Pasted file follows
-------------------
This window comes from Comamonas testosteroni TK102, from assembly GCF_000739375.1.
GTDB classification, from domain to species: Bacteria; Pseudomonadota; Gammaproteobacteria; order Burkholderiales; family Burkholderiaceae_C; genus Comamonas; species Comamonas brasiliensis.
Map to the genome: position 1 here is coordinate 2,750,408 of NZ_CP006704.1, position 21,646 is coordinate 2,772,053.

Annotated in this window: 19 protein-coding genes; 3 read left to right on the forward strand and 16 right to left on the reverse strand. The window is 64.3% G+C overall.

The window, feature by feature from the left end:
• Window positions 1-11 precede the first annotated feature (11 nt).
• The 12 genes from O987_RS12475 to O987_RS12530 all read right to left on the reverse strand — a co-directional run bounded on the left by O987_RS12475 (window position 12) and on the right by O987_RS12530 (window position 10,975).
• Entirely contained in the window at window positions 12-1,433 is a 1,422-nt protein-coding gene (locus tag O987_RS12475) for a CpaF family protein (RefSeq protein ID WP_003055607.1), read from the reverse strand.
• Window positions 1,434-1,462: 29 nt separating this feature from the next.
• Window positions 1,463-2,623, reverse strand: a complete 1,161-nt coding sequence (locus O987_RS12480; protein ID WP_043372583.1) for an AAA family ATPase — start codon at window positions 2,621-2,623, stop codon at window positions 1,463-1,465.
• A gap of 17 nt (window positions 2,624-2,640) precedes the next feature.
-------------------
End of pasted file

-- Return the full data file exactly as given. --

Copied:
This window comes from Comamonas testosteroni TK102, from assembly GCF_000739375.1.
GTDB classification, from domain to species: Bacteria; Pseudomonadota; Gammaproteobacteria; order Burkholderiales; family Burkholderiaceae_C; genus Comamonas; species Comamonas brasiliensis.
Map to the genome: position 1 here is coordinate 2,750,408 of NZ_CP006704.1, position 21,646 is coordinate 2,772,053.

Annotated in this window: 19 protein-coding genes; 3 read left to right on the forward strand and 16 right to left on the reverse strand. The window is 64.3% G+C overall.

The window, feature by feature from the left end:
• Window positions 1-11 precede the first annotated feature (11 nt).
• The 12 genes from O987_RS12475 to O987_RS12530 all read right to left on the reverse strand — a co-directional run bounded on the left by O987_RS12475 (window position 12) and on the right by O987_RS12530 (window position 10,975).
• Entirely contained in the window at window positions 12-1,433 is a 1,422-nt protein-coding gene (locus tag O987_RS12475) for a CpaF family protein (RefSeq protein ID WP_003055607.1), read from the reverse strand.
• Window positions 1,434-1,462: 29 nt separating this feature from the next.
• Window positions 1,463-2,623, reverse strand: a complete 1,161-nt coding sequence (locus O987_RS12480; protein ID WP_043372583.1) for an AAA family ATPase — start codon at window positions 2,621-2,623, stop codon at window positions 1,463-1,465.
• A gap of 17 nt (window positions 2,624-2,640) precedes the next feature.